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John Reppy

John L. Wetherill Professor of Physics Emeritus

Clark Hall, Room 614
jdr13@cornell.edu
607-255-3777

Educational Background

B.A., 1954, University of Connecticut. M.S., 1956, University of Connecticut. Ph.D., 1961, Yale University. Assistant Professor, Physics, Yale University, 1962-66; Associate Professor, Physics, Cornell University, 1966-69; Full Professor, Physics, Cornell Unviersity, 1969-87; John L. Wetherill Professor of Physics, Cornell University, 1987-2005. John L. Wetherill Professor of Physics Emeritus, 2005-present; Visiting scientist, ATT Bell Laboratories, 1983; Visiting Appointments at: MIT; University of Manchester; University of Sussex. Fellow, American Academy of Arts and Sciences; Fellow, American Association for Advancement of Science; Fellow, American Physical Society; Fellow, Institute of Physics; Member, National Academy of Sciences; Fellow, New York Academy of Sciences; Sigma Xi. NSF Postdoctoral Fellow, 1961-62; Guggenheim Fellow, 1972-73, 1979-80; Fulbright-Hays Special Fellow, 1978; U.K. Science Research Council Senior Research Fellow, 1979-80, 1989-90; Fellow, Japan Society for Promotion of Science, 2000; Fritz London Memorial Award, 1981; NASA Distinguished Public Service Medal, 2000.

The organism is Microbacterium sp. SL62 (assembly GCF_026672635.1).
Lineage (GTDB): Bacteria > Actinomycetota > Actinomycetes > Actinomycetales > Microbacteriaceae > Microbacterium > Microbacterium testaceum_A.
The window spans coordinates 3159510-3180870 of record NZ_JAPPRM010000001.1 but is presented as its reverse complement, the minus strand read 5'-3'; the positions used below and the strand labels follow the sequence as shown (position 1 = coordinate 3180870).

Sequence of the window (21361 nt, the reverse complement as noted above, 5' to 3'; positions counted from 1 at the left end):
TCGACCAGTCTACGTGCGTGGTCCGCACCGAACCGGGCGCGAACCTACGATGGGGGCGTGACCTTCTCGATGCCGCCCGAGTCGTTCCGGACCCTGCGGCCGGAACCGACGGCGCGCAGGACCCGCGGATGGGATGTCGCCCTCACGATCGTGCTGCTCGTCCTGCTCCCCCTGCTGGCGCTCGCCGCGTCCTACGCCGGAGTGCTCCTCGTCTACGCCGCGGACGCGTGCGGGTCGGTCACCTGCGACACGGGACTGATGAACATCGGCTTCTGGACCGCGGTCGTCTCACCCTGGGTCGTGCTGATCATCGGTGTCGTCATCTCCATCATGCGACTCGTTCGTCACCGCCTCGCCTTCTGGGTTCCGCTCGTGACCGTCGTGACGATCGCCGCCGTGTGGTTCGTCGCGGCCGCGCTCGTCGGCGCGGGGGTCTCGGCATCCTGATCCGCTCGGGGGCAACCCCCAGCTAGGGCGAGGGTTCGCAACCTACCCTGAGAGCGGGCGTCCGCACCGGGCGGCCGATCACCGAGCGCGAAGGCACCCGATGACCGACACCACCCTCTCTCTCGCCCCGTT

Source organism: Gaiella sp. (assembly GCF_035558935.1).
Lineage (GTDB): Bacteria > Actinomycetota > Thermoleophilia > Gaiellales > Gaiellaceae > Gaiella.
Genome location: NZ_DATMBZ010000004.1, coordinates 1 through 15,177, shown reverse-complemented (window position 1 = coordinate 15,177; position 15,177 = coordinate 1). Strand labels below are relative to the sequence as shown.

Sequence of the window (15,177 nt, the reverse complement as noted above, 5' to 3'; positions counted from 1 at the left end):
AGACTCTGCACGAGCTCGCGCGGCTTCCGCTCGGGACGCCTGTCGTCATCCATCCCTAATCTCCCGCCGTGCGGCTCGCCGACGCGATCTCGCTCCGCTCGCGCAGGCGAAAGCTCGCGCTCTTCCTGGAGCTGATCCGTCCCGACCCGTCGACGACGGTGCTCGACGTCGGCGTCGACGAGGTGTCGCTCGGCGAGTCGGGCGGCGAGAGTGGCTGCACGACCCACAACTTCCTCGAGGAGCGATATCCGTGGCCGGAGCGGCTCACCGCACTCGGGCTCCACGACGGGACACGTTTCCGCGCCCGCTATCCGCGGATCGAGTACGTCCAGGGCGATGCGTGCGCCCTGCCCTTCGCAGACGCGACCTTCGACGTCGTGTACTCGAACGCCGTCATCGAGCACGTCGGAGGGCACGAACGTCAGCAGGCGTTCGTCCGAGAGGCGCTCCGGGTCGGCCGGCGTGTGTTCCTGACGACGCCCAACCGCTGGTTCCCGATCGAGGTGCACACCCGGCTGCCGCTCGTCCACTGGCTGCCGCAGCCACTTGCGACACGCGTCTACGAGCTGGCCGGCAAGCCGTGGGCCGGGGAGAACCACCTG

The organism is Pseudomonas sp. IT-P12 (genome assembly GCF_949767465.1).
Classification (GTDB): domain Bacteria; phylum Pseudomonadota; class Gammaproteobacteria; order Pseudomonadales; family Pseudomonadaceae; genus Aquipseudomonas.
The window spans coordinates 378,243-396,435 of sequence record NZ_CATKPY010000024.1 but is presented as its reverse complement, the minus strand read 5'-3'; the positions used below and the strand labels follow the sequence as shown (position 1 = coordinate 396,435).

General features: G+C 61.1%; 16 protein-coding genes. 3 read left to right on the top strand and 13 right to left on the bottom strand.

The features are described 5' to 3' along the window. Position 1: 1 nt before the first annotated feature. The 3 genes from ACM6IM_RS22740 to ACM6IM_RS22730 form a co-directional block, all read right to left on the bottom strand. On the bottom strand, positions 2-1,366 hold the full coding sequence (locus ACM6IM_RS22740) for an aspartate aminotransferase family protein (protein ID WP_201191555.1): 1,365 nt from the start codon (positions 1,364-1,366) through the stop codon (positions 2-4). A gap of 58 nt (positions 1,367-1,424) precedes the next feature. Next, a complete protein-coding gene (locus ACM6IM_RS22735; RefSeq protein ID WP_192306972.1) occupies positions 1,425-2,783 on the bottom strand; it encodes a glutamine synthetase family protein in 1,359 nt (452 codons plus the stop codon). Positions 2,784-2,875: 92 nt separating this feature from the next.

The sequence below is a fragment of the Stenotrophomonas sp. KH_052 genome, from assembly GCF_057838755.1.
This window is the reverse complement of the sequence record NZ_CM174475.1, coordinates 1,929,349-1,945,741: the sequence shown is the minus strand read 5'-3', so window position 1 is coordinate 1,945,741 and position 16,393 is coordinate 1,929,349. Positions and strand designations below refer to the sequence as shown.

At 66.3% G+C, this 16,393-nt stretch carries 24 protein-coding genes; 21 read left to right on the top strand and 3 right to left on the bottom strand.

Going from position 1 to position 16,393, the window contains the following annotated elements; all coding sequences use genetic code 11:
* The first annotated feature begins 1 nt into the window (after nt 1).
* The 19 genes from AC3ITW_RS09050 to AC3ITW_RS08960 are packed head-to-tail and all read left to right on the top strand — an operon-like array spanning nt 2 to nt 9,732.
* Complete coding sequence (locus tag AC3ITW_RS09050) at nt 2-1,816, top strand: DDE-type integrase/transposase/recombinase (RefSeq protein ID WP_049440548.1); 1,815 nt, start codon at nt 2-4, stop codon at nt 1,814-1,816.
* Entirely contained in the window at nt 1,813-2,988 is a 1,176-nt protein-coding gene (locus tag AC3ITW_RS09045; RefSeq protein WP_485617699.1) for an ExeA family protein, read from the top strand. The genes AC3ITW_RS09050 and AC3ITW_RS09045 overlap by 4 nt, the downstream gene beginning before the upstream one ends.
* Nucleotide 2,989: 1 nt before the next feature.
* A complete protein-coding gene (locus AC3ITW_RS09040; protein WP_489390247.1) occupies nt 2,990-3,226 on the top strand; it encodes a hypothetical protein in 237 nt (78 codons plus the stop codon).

Overview

Low temperature phyiscs; bose condensation; critical phenomena; superfluidity in 4He, 3He and supersolids; low dimensional systems; space science

Departments/Programs

  • Physics

Graduate Fields

  • Physics

Affiliations

  • Laboratory of Atomic and Solid State Physics (LASSP)

Research

The main interest of our group is directed toward an understanding of the macroscopic quantum properties of superfluid 3He, 4He, and the super solid state of solid 4He. The problems of Bose-Einstein condensation, inhomogeneous superfluid boundary conditions and the study of phase transitions in systems of reduced dimensionality are current research topics of my group. Persistent current studies, torsional oscillator measurements, nano kelvin thermometry, and propagation of 3rd and 4th sound are examples of the various experimental techniques used in this work. The group has a close association with those of Professors Lee and Parpia.

Our group will consider a new graduate student.

Publications